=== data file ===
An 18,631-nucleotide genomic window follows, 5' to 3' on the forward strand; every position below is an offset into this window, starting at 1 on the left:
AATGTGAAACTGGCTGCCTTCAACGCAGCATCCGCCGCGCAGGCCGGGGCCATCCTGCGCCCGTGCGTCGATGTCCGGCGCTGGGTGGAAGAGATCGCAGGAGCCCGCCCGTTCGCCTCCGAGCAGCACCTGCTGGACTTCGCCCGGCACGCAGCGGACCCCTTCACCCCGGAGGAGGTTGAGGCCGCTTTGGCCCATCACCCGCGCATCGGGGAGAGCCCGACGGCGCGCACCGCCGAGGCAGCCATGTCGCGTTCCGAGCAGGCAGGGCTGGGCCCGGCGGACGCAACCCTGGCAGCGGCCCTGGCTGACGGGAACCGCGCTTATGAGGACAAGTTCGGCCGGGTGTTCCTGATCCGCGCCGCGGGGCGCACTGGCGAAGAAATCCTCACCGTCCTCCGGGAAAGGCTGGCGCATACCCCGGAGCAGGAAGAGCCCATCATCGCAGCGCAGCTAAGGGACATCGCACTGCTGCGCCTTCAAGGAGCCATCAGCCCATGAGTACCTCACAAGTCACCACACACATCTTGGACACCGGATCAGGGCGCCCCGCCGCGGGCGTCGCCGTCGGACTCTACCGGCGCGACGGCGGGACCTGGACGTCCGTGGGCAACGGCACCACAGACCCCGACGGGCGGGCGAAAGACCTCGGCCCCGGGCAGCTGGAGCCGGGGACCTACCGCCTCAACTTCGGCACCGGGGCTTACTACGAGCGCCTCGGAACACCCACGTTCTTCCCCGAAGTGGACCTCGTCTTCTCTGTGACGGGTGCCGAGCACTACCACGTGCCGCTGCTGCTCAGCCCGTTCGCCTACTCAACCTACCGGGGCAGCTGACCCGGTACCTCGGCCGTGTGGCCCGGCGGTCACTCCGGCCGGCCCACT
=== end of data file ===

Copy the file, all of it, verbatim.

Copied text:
An 18,631-nucleotide genomic window follows, 5' to 3' on the forward strand; every position below is an offset into this window, starting at 1 on the left:
AATGTGAAACTGGCTGCCTTCAACGCAGCATCCGCCGCGCAGGCCGGGGCCATCCTGCGCCCGTGCGTCGATGTCCGGCGCTGGGTGGAAGAGATCGCAGGAGCCCGCCCGTTCGCCTCCGAGCAGCACCTGCTGGACTTCGCCCGGCACGCAGCGGACCCCTTCACCCCGGAGGAGGTTGAGGCCGCTTTGGCCCATCACCCGCGCATCGGGGAGAGCCCGACGGCGCGCACCGCCGAGGCAGCCATGTCGCGTTCCGAGCAGGCAGGGCTGGGCCCGGCGGACGCAACCCTGGCAGCGGCCCTGGCTGACGGGAACCGCGCTTATGAGGACAAGTTCGGCCGGGTGTTCCTGATCCGCGCCGCGGGGCGCACTGGCGAAGAAATCCTCACCGTCCTCCGGGAAAGGCTGGCGCATACCCCGGAGCAGGAAGAGCCCATCATCGCAGCGCAGCTAAGGGACATCGCACTGCTGCGCCTTCAAGGAGCCATCAGCCCATGAGTACCTCACAAGTCACCACACACATCTTGGACACCGGATCAGGGCGCCCCGCCGCGGGCGTCGCCGTCGGACTCTACCGGCGCGACGGCGGGACCTGGACGTCCGTGGGCAACGGCACCACAGACCCCGACGGGCGGGCGAAAGACCTCGGCCCCGGGCAGCTGGAGCCGGGGACCTACCGCCTCAACTTCGGCACCGGGGCTTACTACGAGCGCCTCGGAACACCCACGTTCTTCCCCGAAGTGGACCTCGTCTTCTCTGTGACGGGTGCCGAGCACTACCACGTGCCGCTGCTGCTCAGCCCGTTCGCCTACTCAACCTACCGGGGCAGCTGACCCGGTACCTCGGCCGTGTGGCCCGGCGGTCACTCCGGCCGGCCCACT